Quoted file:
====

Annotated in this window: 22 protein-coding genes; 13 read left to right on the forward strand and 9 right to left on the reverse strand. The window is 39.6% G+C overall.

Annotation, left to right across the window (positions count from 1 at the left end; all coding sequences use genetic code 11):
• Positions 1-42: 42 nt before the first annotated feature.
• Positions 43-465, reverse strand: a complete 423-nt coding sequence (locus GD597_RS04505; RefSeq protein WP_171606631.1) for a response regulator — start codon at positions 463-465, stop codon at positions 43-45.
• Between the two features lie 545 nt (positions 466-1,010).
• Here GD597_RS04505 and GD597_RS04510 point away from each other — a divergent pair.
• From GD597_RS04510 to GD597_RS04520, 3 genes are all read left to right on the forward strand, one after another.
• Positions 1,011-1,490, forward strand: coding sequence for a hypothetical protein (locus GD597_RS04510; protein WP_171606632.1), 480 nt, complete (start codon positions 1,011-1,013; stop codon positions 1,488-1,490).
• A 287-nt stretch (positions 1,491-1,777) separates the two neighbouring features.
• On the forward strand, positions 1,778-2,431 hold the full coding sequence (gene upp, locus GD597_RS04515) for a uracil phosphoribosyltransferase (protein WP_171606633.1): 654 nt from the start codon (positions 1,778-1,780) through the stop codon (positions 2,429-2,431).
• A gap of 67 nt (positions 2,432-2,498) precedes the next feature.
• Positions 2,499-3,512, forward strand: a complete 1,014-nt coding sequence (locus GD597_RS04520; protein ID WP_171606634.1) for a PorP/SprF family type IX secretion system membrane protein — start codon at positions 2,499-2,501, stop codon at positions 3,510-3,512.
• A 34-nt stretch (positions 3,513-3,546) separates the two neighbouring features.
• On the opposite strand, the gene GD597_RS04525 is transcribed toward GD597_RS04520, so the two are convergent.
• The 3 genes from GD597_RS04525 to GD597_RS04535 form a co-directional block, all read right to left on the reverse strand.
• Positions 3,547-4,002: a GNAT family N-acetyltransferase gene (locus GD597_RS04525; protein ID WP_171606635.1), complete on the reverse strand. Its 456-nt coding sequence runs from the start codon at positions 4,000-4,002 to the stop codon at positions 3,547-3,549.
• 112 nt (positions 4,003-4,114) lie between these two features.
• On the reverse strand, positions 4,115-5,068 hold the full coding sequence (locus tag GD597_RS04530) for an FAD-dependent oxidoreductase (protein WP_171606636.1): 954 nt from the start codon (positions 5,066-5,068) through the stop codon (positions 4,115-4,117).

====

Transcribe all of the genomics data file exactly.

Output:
Annotated in this window: 22 protein-coding genes; 13 read left to right on the forward strand and 9 right to left on the reverse strand. The window is 39.6% G+C overall.

Annotation, left to right across the window (positions count from 1 at the left end; all coding sequences use genetic code 11):
• Positions 1-42: 42 nt before the first annotated feature.
• Positions 43-465, reverse strand: a complete 423-nt coding sequence (locus GD597_RS04505; RefSeq protein WP_171606631.1) for a response regulator — start codon at positions 463-465, stop codon at positions 43-45.
• Between the two features lie 545 nt (positions 466-1,010).
• Here GD597_RS04505 and GD597_RS04510 point away from each other — a divergent pair.
• From GD597_RS04510 to GD597_RS04520, 3 genes are all read left to right on the forward strand, one after another.
• Positions 1,011-1,490, forward strand: coding sequence for a hypothetical protein (locus GD597_RS04510; protein WP_171606632.1), 480 nt, complete (start codon positions 1,011-1,013; stop codon positions 1,488-1,490).
• A 287-nt stretch (positions 1,491-1,777) separates the two neighbouring features.
• On the forward strand, positions 1,778-2,431 hold the full coding sequence (gene upp, locus GD597_RS04515) for a uracil phosphoribosyltransferase (protein WP_171606633.1): 654 nt from the start codon (positions 1,778-1,780) through the stop codon (positions 2,429-2,431).
• A gap of 67 nt (positions 2,432-2,498) precedes the next feature.
• Positions 2,499-3,512, forward strand: a complete 1,014-nt coding sequence (locus GD597_RS04520; protein ID WP_171606634.1) for a PorP/SprF family type IX secretion system membrane protein — start codon at positions 2,499-2,501, stop codon at positions 3,510-3,512.
• A 34-nt stretch (positions 3,513-3,546) separates the two neighbouring features.
• On the opposite strand, the gene GD597_RS04525 is transcribed toward GD597_RS04520, so the two are convergent.
• The 3 genes from GD597_RS04525 to GD597_RS04535 form a co-directional block, all read right to left on the reverse strand.
• Positions 3,547-4,002: a GNAT family N-acetyltransferase gene (locus GD597_RS04525; protein ID WP_171606635.1), complete on the reverse strand. Its 456-nt coding sequence runs from the start codon at positions 4,000-4,002 to the stop codon at positions 3,547-3,549.
• 112 nt (positions 4,003-4,114) lie between these two features.
• On the reverse strand, positions 4,115-5,068 hold the full coding sequence (locus tag GD597_RS04530) for an FAD-dependent oxidoreductase (protein WP_171606636.1): 954 nt from the start codon (positions 5,066-5,068) through the stop codon (positions 4,115-4,117).